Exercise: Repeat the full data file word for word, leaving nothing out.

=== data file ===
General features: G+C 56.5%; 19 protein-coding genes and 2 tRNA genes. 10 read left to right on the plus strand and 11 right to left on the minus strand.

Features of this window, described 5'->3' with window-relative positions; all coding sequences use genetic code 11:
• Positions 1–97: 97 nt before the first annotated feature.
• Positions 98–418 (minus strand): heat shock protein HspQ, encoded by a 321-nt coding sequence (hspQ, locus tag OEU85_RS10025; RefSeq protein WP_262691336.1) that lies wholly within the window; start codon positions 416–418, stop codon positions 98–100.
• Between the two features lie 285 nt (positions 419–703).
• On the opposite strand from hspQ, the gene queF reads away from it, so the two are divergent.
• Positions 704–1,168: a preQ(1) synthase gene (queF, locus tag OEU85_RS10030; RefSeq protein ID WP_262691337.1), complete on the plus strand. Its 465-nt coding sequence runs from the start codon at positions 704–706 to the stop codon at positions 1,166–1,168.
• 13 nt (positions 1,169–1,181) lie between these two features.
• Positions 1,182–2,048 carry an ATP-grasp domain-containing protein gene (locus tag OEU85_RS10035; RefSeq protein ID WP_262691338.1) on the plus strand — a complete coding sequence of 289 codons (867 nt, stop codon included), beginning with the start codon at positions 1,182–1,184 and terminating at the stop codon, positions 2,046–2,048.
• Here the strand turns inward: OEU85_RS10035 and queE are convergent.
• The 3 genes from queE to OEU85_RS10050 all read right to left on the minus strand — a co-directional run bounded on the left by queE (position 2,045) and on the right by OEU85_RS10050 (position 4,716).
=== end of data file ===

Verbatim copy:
General features: G+C 56.5%; 19 protein-coding genes and 2 tRNA genes. 10 read left to right on the plus strand and 11 right to left on the minus strand.

Features of this window, described 5'->3' with window-relative positions; all coding sequences use genetic code 11:
• Positions 1–97: 97 nt before the first annotated feature.
• Positions 98–418 (minus strand): heat shock protein HspQ, encoded by a 321-nt coding sequence (hspQ, locus tag OEU85_RS10025; RefSeq protein WP_262691336.1) that lies wholly within the window; start codon positions 416–418, stop codon positions 98–100.
• Between the two features lie 285 nt (positions 419–703).
• On the opposite strand from hspQ, the gene queF reads away from it, so the two are divergent.
• Positions 704–1,168: a preQ(1) synthase gene (queF, locus tag OEU85_RS10030; RefSeq protein ID WP_262691337.1), complete on the plus strand. Its 465-nt coding sequence runs from the start codon at positions 704–706 to the stop codon at positions 1,166–1,168.
• 13 nt (positions 1,169–1,181) lie between these two features.
• Positions 1,182–2,048 carry an ATP-grasp domain-containing protein gene (locus tag OEU85_RS10035; RefSeq protein ID WP_262691338.1) on the plus strand — a complete coding sequence of 289 codons (867 nt, stop codon included), beginning with the start codon at positions 1,182–1,184 and terminating at the stop codon, positions 2,046–2,048.
• Here the strand turns inward: OEU85_RS10035 and queE are convergent.
• The 3 genes from queE to OEU85_RS10050 all read right to left on the minus strand — a co-directional run bounded on the left by queE (position 2,045) and on the right by OEU85_RS10050 (position 4,716).